4. 4. F. Heightened competition in an increasingly low-margin & crowded marketplace• Companies need to acquire a robust pipeline, complementary products, technologies and supply-chain capabilities across major global market; Compete with generic giants (Teva, Sandoz, etc.)G. Need to secure global presence and tap emerging and underutilized markets• Emerging markets (EE and BRIC countries) offer significant growth opportunities. Comparison of annual growth in demand for generic drugs: Russia (30% - 40%); US (7%). The generic penetration in France, is about 5% compared with > 50% in Germany, although the market size is comparable.III. Consolidation of the generics industry – Representative transactionsA. Acquisitions by non-Indian companies• Deal sizes for non-Indian companies have been in the 100s of million to multi-B dollar range. The sales multiples for generic M&A transactions have varied significantly and depend on the portfolio of the target company; average EV/EBITDA multiples estimated to be > 12x.Parent company (acquirer) Target company Transaction multiple Deal size (x EV/EBITDA)Teva Pharmaceuticals (2006) IVAX Pharmaceuticals 26.2x US$ 7.4 BTeva Pharmaceuticals (2003) SICOR Inc. 9.9x US$ 3.4 BSandoz (2002) Lek 7.2x US$ 877.8 MSandoz (2005) Hexal, Eon Labs 11.7x US$ 7.5 BBarr Pharmaceuticals (2006) Pliva 17x US$ 2.3 BWatson Pharmaceuticals Andrx Corp. 10x US$ 1.9 B(2006)Merck (2007) Serono ? US$ 13.9 BActavis (2006) Grandix Pharmaceuticals - Undisclosed amount manufacturing plantActavis (2006) Abrika Pharmaceuticals Inc. 9.5x US$ 110 MActavis (2005) Amide Pharmaceuticals 9x US$ 500 MActavis (2005) Alpharma Inc. 10x US$ 810 MHospira Inc. (2006) Mayne Pharma Ltd. 17.9x US$ 2.1 BUCB (2006) Schwarz Pharma ? US$ 5.5 BStada (2006) Hemopharm 11.5x ?Mylan Laboratories (2006) Matrix Laboratories 20x US 735 M4|Page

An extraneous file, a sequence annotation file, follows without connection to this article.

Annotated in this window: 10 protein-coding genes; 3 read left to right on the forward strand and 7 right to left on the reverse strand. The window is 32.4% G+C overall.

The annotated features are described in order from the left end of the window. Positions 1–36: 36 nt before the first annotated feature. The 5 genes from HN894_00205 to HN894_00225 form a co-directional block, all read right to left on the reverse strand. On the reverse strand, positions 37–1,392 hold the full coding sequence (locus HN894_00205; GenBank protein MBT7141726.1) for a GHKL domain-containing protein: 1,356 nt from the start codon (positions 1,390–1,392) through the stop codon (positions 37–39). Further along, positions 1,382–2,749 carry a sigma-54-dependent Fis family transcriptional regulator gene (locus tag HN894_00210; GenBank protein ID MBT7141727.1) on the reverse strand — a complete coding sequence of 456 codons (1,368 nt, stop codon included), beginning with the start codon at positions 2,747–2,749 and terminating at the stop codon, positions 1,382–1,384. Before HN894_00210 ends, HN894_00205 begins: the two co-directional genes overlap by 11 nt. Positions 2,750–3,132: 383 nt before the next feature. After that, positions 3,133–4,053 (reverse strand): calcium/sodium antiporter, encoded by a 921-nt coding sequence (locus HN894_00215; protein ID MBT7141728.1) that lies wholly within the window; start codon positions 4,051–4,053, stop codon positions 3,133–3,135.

5. 5. B. Acquisitions by Indian majors• Deal sizes for Indian acquisitions have been in the high million-dollar range, but not typically in the B- dollar range (yet). Average EV/EBITDA multiples estimated to be about or under 12x.Acquirer (year) Target Transaction multiple Deal size (x EV/EBITDA)Ranbaxy (2006) Be-Tabs Pharmaceuticals (Pty) 7.7x US$ 70 M Ltd.Ranbaxy (2006) Terapia 11.6x US$ 324 MRanbaxy (2004) RPG (Aventis) 10x US$ 84 MDr. Reddy’s (2006) Betapharm 12.5x US$ 573 MMatrix Laboratories (2005) Docpharma 13.4x US$ 263 MNicholas Piramal (2005) Avecia (UK) and Torcan 12.2x US$ 22.7 M (Canada)Nicholas Piramal (2006) Pfizer factory (Morpeth, UK) 15.5x US$ 50 MDishman Pharmaceuticals Carbogen Amcis (Switzerland) ? US$ 74.5 M& Chemicals LtdShashun Chemicals & Rhodia Pharma (UK) ? US$ 1.2 MDrugs (2006)C. Indian Pharma generics – Market drivers and projections for 2007-2010• The market cap of top 10 companies during 2004 worked out to US$ 1.2 B on the BSE. The sales of top ten cos (viz., Ranbaxy, Cipla, Dr. Reddys, NPIL, Aurobindo Pharma, Lupin, Cadila Healthcare, Sun Pharmaceutical, Wockhardt and Orchid Chemical & Pharmaceutical) went up by 16.9% to US$ 300 M (2003-04) from US$ 260 M (2002-03) and net profit has increased by up to 2 fold in recent times.Net profit figures (2005-06) Net profitRanbaxy Up 97% - US$ 115 M (2006); US$ 53.4 M (2005)Cipla Up 67% - US$ 120 MDr Reddys Up 222 % - US$ 32.6 MNicholas Piramal Up 82.5% - US$ 8.6 MPE Ratios for top generic Pharma P/E ratio EPSRanbaxy 22.3 (2004-05) Rs. 12.92 (2006); 7.01 (2005)Nicholas Piramal 23.37 Rs. 11.40Dr. Reddy’s 17.68 Rs. 32.83 (US$ 0.73) Average P/E of globalCipla 25.33 Rs. 8.10 generics company – 17Mylan 12.3 US$ 1.61Hospira 26.4 US$ 1.48Teva 50.3 US$ 0.69Barr Pharmaceuticals -28.9 (US$ -1.72)Watson Pharmaceuticals -5.9 (US$ -4.37)5|Page